Frick mills were sized as ’00’ (double aught), the smallest; ‘0,’ the medium, and ’01,’ the largest. The larger the mill, the more heavy-duty its working components, which increased the sawing capacity. Frick also produced commercial grade mills, however it was the ‘0’-rated ones with which most rural people were familiar.
Today, the Frick trademark and all the drawings and rights to build Frick sawmills are owned by Frickco, Inc., of South Bloomingville, Ohio.
David moved the 1920 mill from the Garrett farm to his place with the help of his son and some of the son’s football buddies, and then began construction of a shed over the machine, which took about a year to build.
‘As the building progressed, the saw-pit was dug, the tracks were laid out and the husk and feed works were set in place,’ David recalls. ‘All this was fairly easy, because all that was required was labor. The real problem for me was making the sawmill not only operational but accurate; I was out of my element, and people I had known who could have helped had either gotten along too far in age or had passed on.’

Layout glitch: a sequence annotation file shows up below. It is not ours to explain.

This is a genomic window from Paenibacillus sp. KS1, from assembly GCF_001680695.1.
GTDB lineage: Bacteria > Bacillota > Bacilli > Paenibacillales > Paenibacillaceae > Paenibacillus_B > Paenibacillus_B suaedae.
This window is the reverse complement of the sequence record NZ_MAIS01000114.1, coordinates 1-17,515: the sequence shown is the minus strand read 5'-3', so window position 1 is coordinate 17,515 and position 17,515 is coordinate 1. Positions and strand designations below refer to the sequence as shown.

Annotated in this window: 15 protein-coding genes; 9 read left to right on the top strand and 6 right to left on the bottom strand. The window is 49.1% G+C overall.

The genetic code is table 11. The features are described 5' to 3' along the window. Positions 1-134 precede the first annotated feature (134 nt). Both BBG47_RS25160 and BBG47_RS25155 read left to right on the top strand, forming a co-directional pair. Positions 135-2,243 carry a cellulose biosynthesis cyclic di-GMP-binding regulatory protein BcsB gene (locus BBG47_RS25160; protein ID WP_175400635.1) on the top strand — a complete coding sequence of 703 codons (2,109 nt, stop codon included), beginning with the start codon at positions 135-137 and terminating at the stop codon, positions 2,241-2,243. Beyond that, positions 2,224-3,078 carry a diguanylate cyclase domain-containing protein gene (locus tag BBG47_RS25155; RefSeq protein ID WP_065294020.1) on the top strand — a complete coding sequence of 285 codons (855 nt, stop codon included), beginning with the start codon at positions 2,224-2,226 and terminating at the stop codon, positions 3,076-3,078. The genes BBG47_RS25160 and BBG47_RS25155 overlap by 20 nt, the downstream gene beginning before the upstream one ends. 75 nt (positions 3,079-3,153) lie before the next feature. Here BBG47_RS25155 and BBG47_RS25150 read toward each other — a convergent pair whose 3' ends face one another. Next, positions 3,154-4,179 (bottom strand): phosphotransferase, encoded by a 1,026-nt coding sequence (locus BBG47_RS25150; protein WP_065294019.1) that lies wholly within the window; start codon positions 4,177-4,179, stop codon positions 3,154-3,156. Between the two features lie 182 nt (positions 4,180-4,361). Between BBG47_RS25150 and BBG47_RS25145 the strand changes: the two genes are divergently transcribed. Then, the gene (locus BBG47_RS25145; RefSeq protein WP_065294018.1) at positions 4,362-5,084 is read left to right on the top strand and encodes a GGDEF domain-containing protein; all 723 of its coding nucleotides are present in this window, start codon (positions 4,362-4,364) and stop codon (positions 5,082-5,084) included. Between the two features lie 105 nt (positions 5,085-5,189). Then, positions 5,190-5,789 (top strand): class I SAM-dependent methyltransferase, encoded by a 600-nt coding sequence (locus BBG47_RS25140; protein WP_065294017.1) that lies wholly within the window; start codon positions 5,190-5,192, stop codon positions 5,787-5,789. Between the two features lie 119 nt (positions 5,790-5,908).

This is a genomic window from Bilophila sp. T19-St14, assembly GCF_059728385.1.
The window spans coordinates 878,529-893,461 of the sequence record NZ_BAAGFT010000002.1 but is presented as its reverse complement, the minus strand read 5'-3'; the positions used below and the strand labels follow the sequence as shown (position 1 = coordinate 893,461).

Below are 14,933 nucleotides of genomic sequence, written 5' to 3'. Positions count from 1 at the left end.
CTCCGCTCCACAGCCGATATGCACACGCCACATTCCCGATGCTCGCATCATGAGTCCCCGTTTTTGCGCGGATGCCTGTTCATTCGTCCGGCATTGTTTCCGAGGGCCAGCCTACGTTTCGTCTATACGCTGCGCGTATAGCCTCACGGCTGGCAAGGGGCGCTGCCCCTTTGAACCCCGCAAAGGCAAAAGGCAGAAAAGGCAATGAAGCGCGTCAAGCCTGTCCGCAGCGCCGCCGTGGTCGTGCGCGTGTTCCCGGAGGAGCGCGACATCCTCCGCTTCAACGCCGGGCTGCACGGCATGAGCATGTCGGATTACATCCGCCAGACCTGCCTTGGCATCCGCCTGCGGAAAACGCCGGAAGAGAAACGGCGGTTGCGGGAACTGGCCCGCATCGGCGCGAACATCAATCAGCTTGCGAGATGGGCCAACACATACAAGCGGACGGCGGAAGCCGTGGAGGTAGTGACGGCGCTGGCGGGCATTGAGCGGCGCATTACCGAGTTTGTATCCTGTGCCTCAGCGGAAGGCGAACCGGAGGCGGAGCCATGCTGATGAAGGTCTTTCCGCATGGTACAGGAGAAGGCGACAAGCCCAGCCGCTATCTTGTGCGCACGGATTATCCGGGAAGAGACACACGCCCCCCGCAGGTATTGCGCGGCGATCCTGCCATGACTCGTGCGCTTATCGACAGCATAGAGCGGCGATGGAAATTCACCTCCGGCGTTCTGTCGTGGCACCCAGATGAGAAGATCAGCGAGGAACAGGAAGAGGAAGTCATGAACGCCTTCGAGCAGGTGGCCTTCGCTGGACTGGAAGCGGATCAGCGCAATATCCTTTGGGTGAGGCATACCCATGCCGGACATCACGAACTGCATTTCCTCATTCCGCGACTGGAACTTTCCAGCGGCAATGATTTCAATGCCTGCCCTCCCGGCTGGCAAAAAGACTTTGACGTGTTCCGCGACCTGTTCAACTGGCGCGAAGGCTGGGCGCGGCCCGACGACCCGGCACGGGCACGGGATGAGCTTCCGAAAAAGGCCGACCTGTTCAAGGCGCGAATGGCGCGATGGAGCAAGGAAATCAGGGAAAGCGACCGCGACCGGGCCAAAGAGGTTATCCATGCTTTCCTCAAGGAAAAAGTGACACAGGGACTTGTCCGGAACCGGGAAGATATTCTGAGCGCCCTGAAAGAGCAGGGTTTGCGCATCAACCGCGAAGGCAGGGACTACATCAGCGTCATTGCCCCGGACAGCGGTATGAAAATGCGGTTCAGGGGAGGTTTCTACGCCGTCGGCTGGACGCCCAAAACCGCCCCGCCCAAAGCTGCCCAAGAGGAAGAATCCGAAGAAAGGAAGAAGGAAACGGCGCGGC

David remembered seeing a sawmill years earlier at Ridgetop, Tenn., which isn’t far from his home, so he revisited the place ‘and as luck would have it, the mill was still there and the owner, Monroe Dorris, was home.’
Dorris had been milling lumber for 50 years at Ridgetop, in addition to working a full-time job, from which he recently had retired. He was willing to help David get his mill going, so together, they began the second year of the two-year restoration project – the fine-tuning stage. Due to the fact that the mill had not run for many years and because metal has a tendency to warp, this proved to be a very time-consuming process.
Not only did Dorris turn out to be a skilled sawyer, though, he proved an expert carpenter and could make or fabricate just about anything related to sawmills, David says, noting he feels really fortunate to have met him.
Dorris also was a good advanced troubleshooter with respect to mechanical problems, and an excellent teacher. ‘He spent endless hours schooling me,’ David says. ‘He said he did it for the fun, but he really was a Good Samaritan.’
David, for his part, remained motivated by his long-time fascination with the old machine: ‘The slapping belts, the clanking dust chain, the back and forth motion of the carriage and log, and the whirring of the blade’ all sparked a special excitement in him.